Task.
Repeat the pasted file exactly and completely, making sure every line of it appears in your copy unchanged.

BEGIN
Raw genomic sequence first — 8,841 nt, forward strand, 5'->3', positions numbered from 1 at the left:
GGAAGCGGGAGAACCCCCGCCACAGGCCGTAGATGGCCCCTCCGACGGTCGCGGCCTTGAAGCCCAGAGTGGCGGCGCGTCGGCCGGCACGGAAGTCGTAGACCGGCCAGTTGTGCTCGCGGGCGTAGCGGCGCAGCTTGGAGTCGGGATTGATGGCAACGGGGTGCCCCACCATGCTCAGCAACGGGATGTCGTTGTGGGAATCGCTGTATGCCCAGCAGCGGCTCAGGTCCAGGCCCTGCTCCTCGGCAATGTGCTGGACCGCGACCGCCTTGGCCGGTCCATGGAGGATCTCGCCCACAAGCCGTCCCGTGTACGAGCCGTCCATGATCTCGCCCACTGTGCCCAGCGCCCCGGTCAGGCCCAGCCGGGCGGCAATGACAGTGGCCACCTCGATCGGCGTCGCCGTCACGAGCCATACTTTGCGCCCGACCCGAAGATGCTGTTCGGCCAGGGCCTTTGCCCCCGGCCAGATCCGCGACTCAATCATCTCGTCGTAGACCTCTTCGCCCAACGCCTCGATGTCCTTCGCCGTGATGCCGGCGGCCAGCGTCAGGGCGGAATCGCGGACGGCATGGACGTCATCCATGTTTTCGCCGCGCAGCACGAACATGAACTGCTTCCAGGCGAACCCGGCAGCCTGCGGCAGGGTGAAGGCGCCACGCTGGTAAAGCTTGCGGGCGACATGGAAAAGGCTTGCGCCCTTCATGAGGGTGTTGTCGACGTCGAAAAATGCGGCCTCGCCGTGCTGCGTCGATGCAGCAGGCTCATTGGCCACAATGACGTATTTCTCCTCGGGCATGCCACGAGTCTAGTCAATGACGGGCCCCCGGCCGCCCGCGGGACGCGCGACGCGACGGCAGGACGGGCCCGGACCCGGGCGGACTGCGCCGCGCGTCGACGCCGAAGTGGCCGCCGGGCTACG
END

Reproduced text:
Raw genomic sequence first — 8,841 nt, forward strand, 5'->3', positions numbered from 1 at the left:
GGAAGCGGGAGAACCCCCGCCACAGGCCGTAGATGGCCCCTCCGACGGTCGCGGCCTTGAAGCCCAGAGTGGCGGCGCGTCGGCCGGCACGGAAGTCGTAGACCGGCCAGTTGTGCTCGCGGGCGTAGCGGCGCAGCTTGGAGTCGGGATTGATGGCAACGGGGTGCCCCACCATGCTCAGCAACGGGATGTCGTTGTGGGAATCGCTGTATGCCCAGCAGCGGCTCAGGTCCAGGCCCTGCTCCTCGGCAATGTGCTGGACCGCGACCGCCTTGGCCGGTCCATGGAGGATCTCGCCCACAAGCCGTCCCGTGTACGAGCCGTCCATGATCTCGCCCACTGTGCCCAGCGCCCCGGTCAGGCCCAGCCGGGCGGCAATGACAGTGGCCACCTCGATCGGCGTCGCCGTCACGAGCCATACTTTGCGCCCGACCCGAAGATGCTGTTCGGCCAGGGCCTTTGCCCCCGGCCAGATCCGCGACTCAATCATCTCGTCGTAGACCTCTTCGCCCAACGCCTCGATGTCCTTCGCCGTGATGCCGGCGGCCAGCGTCAGGGCGGAATCGCGGACGGCATGGACGTCATCCATGTTTTCGCCGCGCAGCACGAACATGAACTGCTTCCAGGCGAACCCGGCAGCCTGCGGCAGGGTGAAGGCGCCACGCTGGTAAAGCTTGCGGGCGACATGGAAAAGGCTTGCGCCCTTCATGAGGGTGTTGTCGACGTCGAAAAATGCGGCCTCGCCGTGCTGCGTCGATGCAGCAGGCTCATTGGCCACAATGACGTATTTCTCCTCGGGCATGCCACGAGTCTAGTCAATGACGGGCCCCCGGCCGCCCGCGGGACGCGCGACGCGACGGCAGGACGGGCCCGGACCCGGGCGGACTGCGCCGCGCGTCGACGCCGAAGTGGCCGCCGGGCTACG